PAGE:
The moment that her boyfriend proposed to her, she knew that she would be modifying her mother’s 1979 wedding gown and wearing it to her own wedding in 2012.
“It was the first vintage redesign I ever did,” Jessica Kidd said during a telephone interview last week. “I redesigned it to fit and modernized it.” Although Kidd’s mother Carol Tallant passed away before Kidd’s wedding, “she was there in spirit. It was very sentimental to be able to wear” her gown.
Until six years ago, Kidd lived in the Washington, D.C. area and worked for a clothing designer making custom wedding gowns, couture lingerie and foundation garments. Since Jan. 9, Kidd, 39, has owned Vintage in Vogue Bridal at 47 Main St. in Orleans. Prior to that, she managed the store for its previous owner, Maureen Leavenworth. (In November the store’s name will change to Coastal Bridal Boutique.)
This year is forecast to be the year of 2.5 million weddings, the most since 1984, according to the trade group Wedding Group. In comparison, 1.93 million weddings were held in 2021.
“It’s a lot of lost time for those brides who have been waiting and waiting,” Kidd says. She adds that weddings now are scheduled not just between the traditional June and October, but year-round. And weddings are not just on weekends – they’re on weekdays, too.
Vintage in Vogue Bridal, which opened in 2020, is the only bridal shop on the Lower Cape. And it differs from other Cape Cod shops in that it offers vintage gowns as well as new gowns. “We didn’t have a down season during the winter,” Kidd says. She is currently altering 30 wedding gowns. On the weekends she books two-hour appointment blocks for brides to try on gowns. The store has two employees as well as Kidd. She is looking for a manager.
Vintage in Vogue Bridal is now expanding into new products. The store will carry the gowns of the designer Rosa Clara, which “mimic a ‘70s ‘boho’ kind of vibe,” Kidd says. It will carry Madi Lane Bridal gowns which Kidd says are “whimsical” and beloved by local brides. And it will carry Justin Alexander gowns. The store has Savannah Miller gowns that take their cue from styles of the 1930s.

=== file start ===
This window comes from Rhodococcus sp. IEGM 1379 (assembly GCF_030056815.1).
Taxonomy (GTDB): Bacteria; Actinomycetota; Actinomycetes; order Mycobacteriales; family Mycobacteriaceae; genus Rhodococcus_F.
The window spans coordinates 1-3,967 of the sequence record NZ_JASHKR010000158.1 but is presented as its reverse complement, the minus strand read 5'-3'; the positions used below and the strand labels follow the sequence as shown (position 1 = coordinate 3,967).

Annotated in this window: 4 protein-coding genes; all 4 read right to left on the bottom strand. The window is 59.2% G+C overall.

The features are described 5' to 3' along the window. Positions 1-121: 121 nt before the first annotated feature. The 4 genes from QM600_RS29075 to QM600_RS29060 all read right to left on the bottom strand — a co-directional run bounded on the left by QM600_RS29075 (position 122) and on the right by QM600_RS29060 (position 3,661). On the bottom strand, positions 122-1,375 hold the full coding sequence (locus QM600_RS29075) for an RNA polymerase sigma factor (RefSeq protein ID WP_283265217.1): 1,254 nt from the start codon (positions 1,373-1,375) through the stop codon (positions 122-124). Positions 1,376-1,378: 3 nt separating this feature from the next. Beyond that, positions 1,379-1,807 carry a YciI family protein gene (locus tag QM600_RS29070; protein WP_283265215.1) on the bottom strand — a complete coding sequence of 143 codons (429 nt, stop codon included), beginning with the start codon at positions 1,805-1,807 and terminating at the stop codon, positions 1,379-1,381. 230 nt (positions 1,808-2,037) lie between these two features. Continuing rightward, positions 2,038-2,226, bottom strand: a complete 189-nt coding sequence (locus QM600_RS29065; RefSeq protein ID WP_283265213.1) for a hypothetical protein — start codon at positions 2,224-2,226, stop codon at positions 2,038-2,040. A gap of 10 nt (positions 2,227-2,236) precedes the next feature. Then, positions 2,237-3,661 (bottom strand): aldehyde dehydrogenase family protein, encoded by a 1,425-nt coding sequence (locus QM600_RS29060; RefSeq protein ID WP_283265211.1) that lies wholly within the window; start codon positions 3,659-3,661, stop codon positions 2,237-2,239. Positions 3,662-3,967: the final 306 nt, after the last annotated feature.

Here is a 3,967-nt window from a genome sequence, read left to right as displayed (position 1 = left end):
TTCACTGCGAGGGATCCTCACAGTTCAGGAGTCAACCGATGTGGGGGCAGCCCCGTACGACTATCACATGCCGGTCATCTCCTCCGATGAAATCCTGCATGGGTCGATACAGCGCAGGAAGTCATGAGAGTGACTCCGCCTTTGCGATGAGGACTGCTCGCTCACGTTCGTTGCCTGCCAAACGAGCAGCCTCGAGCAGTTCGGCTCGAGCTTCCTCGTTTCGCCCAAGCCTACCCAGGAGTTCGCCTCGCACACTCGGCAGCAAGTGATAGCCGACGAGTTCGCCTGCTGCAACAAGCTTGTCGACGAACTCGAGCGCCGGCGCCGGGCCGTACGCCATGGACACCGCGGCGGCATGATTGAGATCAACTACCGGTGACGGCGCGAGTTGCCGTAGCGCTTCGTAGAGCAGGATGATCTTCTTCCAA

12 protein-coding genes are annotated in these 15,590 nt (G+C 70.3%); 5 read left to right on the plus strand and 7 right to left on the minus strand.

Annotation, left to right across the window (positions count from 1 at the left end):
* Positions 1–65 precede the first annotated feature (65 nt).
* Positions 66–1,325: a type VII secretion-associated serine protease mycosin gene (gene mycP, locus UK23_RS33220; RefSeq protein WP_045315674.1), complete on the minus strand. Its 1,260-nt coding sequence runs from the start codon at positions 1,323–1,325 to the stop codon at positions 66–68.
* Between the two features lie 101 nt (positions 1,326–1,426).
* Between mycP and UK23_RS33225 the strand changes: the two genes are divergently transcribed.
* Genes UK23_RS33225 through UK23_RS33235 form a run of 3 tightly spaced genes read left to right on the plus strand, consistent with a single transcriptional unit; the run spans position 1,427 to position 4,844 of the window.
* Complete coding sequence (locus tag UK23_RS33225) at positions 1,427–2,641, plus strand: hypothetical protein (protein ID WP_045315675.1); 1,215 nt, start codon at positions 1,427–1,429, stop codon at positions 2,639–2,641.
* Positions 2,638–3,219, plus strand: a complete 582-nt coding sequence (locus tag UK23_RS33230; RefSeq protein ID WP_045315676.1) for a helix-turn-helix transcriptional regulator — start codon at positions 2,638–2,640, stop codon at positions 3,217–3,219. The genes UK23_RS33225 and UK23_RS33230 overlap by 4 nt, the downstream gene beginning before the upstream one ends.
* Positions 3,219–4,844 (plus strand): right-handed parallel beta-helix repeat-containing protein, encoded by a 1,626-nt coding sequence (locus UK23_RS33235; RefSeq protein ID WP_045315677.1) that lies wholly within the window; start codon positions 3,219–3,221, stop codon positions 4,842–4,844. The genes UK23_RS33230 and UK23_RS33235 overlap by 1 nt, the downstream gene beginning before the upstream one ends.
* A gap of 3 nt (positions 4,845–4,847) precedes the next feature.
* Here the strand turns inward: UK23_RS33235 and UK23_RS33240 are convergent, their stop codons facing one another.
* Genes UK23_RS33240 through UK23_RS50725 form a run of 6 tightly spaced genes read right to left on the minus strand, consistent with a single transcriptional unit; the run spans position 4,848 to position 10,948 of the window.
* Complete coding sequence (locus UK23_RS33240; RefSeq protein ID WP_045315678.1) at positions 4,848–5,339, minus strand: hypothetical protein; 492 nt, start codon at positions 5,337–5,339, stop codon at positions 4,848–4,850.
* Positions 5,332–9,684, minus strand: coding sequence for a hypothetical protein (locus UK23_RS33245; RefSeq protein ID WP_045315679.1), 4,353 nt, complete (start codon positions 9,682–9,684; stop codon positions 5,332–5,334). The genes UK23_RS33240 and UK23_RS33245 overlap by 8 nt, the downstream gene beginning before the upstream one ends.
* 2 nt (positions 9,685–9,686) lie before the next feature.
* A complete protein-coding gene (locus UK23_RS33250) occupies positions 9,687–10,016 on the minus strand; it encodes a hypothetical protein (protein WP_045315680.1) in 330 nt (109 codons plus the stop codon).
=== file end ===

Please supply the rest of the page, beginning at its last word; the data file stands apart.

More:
“We are a naturally eco-friendly and sustainable business,” Kidd says. “We don’t participate in fast fashion – even the new designers we currently work with custom-make each gown as to not add to the overproduction.” (“Fast fashion” means rapidly-made, high-volume production.)
The store carries vintage gowns dating from around 1900 to the 1970s. (Gowns from the 1980s and later don’t sell right now.) The oldest gown in the store dates from 1890, and was worn in a wedding in the 1990s. Every gown for sale here is “wearable.” The store regularly has a selection of 1930s gowns with the look of old Hollywood.
“They’re gorgeous, very sleek,” Kidd said. It has 1940s gowns – “very popular with satin.” Gowns of the 1950s are Dior ball gowns. The simple column style of the 1960s is coming back, while the 1970s gowns are the most popular look.
During the pandemic, some brides and mothers-of-brides ordered multiple gowns online. They wore one, and then consigned the others, still with their tags attached. The store is now stocked with spring and summer formal wear for the mothers of the brides and grooms, and also outfits for wedding guests, less formal clothing than that worn by members of the wedding party. The store doesn’t cater to bridesmaids “in a traditional sense” but has “tons of consigned dresses.” A recent trend for bridesmaids is for the entire group to dress in the same color, or color palette, but not the same dress.
Most vintage gowns are small, only up to a size six, or occasionally eight. The vintage gowns had no stretch as they lacked elastic and the fabric itself had no stretch. Kidd can alter them up three sizes.
What if a gown needs panels inserted to make it larger? Where do you obtain the fabric? Most old gowns had a lot of fabric in the dress or the dress’s train. Dresses of the 1940s and 1970s had “enormous trains. I could cut a small portion to make panels in the bodice of the dress,” Kidd says. Sometimes people donate vintage gowns to the shop, and these gowns are “used for parts” such as notions and buttons. All alterations are done in house.
One recent bride loved the 1940s liquid satin fabric so much that she bought a vintage gown and had Kidd use it to make her a contemporary asymmetrical gown.
While vintage gowns can be to some extent altered for size, Vintage in Vogue Bridal carries sizes from 2 to 26 in its new dresses.